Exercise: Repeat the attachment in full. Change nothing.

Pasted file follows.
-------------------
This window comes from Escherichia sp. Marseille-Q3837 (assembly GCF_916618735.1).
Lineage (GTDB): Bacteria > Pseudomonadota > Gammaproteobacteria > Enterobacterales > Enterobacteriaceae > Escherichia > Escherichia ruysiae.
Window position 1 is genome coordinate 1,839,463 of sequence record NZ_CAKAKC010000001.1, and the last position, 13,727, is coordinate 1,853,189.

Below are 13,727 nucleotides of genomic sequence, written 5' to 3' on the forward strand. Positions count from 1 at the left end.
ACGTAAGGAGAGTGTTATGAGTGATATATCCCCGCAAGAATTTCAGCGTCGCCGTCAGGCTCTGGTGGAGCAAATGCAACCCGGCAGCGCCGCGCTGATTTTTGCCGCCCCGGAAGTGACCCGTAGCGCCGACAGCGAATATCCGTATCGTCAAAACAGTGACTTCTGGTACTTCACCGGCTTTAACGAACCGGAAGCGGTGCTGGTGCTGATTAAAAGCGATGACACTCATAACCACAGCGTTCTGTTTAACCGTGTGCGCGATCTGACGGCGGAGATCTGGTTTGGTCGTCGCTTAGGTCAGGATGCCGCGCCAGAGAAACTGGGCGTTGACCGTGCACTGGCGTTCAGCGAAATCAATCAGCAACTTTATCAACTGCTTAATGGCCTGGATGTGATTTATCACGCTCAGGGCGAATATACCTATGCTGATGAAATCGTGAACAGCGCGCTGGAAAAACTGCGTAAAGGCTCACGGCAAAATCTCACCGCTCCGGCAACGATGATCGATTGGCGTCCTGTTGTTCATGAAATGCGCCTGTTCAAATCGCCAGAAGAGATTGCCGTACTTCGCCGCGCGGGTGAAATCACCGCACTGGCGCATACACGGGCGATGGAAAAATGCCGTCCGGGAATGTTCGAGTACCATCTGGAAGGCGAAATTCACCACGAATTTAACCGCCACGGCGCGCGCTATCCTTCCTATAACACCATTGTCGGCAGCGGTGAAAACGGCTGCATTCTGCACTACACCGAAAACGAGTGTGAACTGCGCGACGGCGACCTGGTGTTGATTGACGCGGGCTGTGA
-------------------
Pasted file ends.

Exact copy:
This window comes from Escherichia sp. Marseille-Q3837 (assembly GCF_916618735.1).
Lineage (GTDB): Bacteria > Pseudomonadota > Gammaproteobacteria > Enterobacterales > Enterobacteriaceae > Escherichia > Escherichia ruysiae.
Window position 1 is genome coordinate 1,839,463 of sequence record NZ_CAKAKC010000001.1, and the last position, 13,727, is coordinate 1,853,189.

Below are 13,727 nucleotides of genomic sequence, written 5' to 3' on the forward strand. Positions count from 1 at the left end.
ACGTAAGGAGAGTGTTATGAGTGATATATCCCCGCAAGAATTTCAGCGTCGCCGTCAGGCTCTGGTGGAGCAAATGCAACCCGGCAGCGCCGCGCTGATTTTTGCCGCCCCGGAAGTGACCCGTAGCGCCGACAGCGAATATCCGTATCGTCAAAACAGTGACTTCTGGTACTTCACCGGCTTTAACGAACCGGAAGCGGTGCTGGTGCTGATTAAAAGCGATGACACTCATAACCACAGCGTTCTGTTTAACCGTGTGCGCGATCTGACGGCGGAGATCTGGTTTGGTCGTCGCTTAGGTCAGGATGCCGCGCCAGAGAAACTGGGCGTTGACCGTGCACTGGCGTTCAGCGAAATCAATCAGCAACTTTATCAACTGCTTAATGGCCTGGATGTGATTTATCACGCTCAGGGCGAATATACCTATGCTGATGAAATCGTGAACAGCGCGCTGGAAAAACTGCGTAAAGGCTCACGGCAAAATCTCACCGCTCCGGCAACGATGATCGATTGGCGTCCTGTTGTTCATGAAATGCGCCTGTTCAAATCGCCAGAAGAGATTGCCGTACTTCGCCGCGCGGGTGAAATCACCGCACTGGCGCATACACGGGCGATGGAAAAATGCCGTCCGGGAATGTTCGAGTACCATCTGGAAGGCGAAATTCACCACGAATTTAACCGCCACGGCGCGCGCTATCCTTCCTATAACACCATTGTCGGCAGCGGTGAAAACGGCTGCATTCTGCACTACACCGAAAACGAGTGTGAACTGCGCGACGGCGACCTGGTGTTGATTGACGCGGGCTGTGA